Vote is unanimous to drop privileges
BY DALE DENWALT
Capitol Bureau firstname.lastname@example.org
The Oklahoma Senate has suspended nearly all of Ralph Shortey’s privileges as a lawmaker following revelations that police are investigating his relationship with a minor.
The vote Wednesday was unanimous.
Tuesday, The Oklahoman revealed that the Moore Police Department was investigating why Shortey was in a hotel room with a teenage boy. Police visited the hotel room on a welfare check last week when the boy’s father raised concerns.
Shortey said he would issue a response but, so far, he hasn’t spoken publicly about the investigation. He didn’t answer the phone Wednesday and did not respond to a text message.
Shortey, 35, has not been charged with a crime.
The Senate resolution stripped Shortey of his capitol office and parking space. It also removes him from two positions as a committee vice chair and terminates his membership in other committees.
By mid-afternoon, workers had already scraped Shortey’s name off Room 412 and painted over his assigned parking space with a notice that the space is reserved for the Senate.
The Oklahoma City Republican also must return a state-owned laptop and any other state property he has in his possession.
The Senate could have expelled Shortey by a two-thirds vote but didn’t, so he will remain the senator for Oklahoma’s District 44 in southwest Oklahoma City. However, he will have virtually no power or authority. His lone executive assistant has been reassigned and he cannot spend state money on office supplies or postage.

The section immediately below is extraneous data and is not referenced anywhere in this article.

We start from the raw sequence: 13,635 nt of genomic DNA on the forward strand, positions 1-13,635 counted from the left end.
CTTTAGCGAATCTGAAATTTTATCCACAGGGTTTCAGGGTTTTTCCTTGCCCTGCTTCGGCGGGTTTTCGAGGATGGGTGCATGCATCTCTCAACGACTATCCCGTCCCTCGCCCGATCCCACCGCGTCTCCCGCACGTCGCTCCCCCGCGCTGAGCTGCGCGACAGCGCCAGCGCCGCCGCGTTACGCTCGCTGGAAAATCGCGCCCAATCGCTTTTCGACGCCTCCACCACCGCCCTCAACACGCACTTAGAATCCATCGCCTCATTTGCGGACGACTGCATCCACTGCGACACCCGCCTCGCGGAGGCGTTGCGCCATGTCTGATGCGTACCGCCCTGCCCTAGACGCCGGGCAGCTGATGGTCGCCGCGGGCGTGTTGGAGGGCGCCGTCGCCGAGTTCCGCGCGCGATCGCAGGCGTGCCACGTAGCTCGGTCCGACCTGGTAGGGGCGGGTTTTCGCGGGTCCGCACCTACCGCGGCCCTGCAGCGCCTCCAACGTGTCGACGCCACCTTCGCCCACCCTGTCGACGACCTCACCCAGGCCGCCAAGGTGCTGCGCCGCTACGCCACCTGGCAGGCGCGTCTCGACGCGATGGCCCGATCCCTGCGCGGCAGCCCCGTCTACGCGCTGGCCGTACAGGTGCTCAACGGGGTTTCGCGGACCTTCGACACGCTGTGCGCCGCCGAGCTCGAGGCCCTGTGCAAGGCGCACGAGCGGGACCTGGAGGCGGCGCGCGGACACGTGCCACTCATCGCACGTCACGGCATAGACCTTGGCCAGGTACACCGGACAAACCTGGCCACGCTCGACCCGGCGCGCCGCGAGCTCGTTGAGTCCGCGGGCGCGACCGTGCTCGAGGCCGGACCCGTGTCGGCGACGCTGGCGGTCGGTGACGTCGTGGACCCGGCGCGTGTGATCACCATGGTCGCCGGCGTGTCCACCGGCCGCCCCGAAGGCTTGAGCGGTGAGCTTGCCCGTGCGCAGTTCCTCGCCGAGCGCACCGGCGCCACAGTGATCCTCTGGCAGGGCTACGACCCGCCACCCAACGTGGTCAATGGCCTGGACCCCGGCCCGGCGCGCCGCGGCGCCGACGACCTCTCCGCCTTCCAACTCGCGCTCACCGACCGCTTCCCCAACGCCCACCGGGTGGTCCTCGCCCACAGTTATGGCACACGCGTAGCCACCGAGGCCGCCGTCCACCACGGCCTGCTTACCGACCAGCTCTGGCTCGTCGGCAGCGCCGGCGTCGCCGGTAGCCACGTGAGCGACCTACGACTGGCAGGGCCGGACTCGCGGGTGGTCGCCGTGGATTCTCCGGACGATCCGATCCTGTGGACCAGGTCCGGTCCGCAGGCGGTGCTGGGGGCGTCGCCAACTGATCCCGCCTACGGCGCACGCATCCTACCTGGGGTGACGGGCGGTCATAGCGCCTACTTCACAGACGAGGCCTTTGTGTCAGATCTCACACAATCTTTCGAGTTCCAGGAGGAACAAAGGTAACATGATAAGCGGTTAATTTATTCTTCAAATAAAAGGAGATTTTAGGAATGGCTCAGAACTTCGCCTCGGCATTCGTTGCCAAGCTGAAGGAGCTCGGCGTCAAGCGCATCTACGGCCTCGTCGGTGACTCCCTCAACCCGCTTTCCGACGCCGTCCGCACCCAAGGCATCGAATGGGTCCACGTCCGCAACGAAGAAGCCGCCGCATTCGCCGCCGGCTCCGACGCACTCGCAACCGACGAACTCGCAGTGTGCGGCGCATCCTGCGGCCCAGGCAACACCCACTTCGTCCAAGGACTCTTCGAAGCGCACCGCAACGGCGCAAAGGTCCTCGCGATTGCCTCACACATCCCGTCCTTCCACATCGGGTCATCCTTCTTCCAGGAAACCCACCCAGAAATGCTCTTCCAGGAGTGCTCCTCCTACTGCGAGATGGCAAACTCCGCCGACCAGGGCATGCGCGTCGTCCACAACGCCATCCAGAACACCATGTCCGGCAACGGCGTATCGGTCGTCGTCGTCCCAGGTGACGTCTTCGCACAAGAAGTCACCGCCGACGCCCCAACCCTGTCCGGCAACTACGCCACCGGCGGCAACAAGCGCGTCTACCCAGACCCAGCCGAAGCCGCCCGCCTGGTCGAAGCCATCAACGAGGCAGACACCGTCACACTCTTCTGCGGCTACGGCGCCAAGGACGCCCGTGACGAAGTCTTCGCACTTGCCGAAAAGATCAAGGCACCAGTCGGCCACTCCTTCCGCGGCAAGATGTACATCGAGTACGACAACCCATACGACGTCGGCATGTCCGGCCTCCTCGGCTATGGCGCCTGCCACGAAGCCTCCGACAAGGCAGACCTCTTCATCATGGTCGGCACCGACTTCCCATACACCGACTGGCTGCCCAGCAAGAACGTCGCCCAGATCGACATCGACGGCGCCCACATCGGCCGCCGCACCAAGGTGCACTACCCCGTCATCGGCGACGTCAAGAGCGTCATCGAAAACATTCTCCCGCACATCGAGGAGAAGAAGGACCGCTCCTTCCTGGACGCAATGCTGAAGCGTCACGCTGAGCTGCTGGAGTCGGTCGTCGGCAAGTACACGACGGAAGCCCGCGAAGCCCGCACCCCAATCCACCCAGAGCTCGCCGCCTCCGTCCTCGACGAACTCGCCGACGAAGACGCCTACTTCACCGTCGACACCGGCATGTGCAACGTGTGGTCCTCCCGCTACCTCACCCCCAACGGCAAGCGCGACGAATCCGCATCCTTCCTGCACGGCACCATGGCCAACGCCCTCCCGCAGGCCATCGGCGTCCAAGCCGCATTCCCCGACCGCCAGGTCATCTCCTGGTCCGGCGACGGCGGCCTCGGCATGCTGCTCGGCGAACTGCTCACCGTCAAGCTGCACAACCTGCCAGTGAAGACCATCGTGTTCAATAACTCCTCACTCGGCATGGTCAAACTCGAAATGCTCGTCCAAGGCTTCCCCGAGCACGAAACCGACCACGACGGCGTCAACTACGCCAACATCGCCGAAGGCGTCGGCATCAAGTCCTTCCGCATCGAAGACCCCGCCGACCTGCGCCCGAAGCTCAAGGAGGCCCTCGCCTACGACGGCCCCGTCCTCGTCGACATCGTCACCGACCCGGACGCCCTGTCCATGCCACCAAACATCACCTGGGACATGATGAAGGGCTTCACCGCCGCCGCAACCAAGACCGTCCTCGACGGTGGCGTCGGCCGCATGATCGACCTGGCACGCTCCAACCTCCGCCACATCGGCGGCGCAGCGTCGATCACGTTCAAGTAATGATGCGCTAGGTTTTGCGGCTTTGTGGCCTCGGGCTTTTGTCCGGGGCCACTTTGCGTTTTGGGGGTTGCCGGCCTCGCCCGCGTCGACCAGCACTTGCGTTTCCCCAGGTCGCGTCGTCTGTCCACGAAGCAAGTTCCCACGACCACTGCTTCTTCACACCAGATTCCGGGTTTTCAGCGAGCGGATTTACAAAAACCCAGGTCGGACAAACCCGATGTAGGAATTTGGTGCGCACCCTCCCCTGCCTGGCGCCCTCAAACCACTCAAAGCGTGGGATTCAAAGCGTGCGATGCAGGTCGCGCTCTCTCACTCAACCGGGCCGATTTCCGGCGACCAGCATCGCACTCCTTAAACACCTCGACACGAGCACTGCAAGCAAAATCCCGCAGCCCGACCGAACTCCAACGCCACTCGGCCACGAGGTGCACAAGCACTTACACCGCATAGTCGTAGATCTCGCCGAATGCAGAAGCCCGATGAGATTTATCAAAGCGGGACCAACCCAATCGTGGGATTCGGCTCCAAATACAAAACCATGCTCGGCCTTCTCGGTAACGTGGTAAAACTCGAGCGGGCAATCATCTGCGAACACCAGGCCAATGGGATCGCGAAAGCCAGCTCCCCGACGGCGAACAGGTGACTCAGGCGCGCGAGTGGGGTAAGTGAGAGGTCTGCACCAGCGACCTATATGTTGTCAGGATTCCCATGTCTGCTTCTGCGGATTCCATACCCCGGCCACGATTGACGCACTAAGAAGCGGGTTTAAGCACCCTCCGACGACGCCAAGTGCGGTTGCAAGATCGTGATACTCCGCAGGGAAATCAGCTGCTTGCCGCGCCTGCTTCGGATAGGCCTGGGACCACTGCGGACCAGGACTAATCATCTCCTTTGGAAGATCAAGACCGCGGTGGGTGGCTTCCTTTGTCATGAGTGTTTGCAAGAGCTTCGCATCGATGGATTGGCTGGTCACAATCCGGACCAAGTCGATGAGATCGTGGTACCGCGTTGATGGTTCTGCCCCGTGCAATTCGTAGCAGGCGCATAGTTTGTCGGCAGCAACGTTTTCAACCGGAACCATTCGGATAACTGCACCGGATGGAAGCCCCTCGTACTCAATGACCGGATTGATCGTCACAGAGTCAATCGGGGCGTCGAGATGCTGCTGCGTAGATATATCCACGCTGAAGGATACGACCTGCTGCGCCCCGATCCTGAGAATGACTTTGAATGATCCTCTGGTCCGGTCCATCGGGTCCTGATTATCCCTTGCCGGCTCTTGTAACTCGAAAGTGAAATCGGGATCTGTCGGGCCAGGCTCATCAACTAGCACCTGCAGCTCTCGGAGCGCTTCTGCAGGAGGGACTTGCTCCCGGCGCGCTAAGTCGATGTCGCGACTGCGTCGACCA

Shortey can still vote on the Senate floor and he will also still receive a monthly paycheck of $3,200 plus benefits.
Senate leader Mike Schulz canceled his weekly meeting with reporters Wednesday afternoon and instead sent a written statement through his office.
“This is not a presumption of guilt or innocence,” said Schulz, R-Altus. “The Oklahoma Senate has full faith that the judicial system will play out appropriately and bring this matter to a lawful conclusion. This resolution reserves the right of the Oklahoma Senate to pursue further action if more facts come to light.”
The resolution adopted by the Senate cites the Oklahoma Constitution, which says that the House and Senate can punish members for disorderly behavior.
This is the second highprofile political scandal at the Oklahoma Legislature this year. Tulsa Republican Dan Kirby resigned his House seat after a committee recommended he be expelled because of inappropriate conduct with a female legislative assistant. Shortey served as Kirby’s adviser during that sexual harassment investigation.
Shortey has been active for 17 years in the YMCA’s Youth and Government organization, which lets teens participate in a program that simulates state government. YMCA of Greater Oklahoma City spokeswoman Brenda Bennett said he voluntarily removed himself as Youth and Government judicial program volunteer coordinator pending the investigation’s outcome.
“We will await to see how this case progresses before determining next steps,” Bennett said.
The Oklahoma Republican Party strongly rebuked Shortey in a news release.
“We condemn the actions of Senator Ralph Shortey to the strongest degree,” said Chair Pam Pollard. “While we believe in the right to a fair trial and that all people deserve their day in court, the accusations against Ralph Shortey are in no way in line with the principles of the Oklahoma Republican Party.”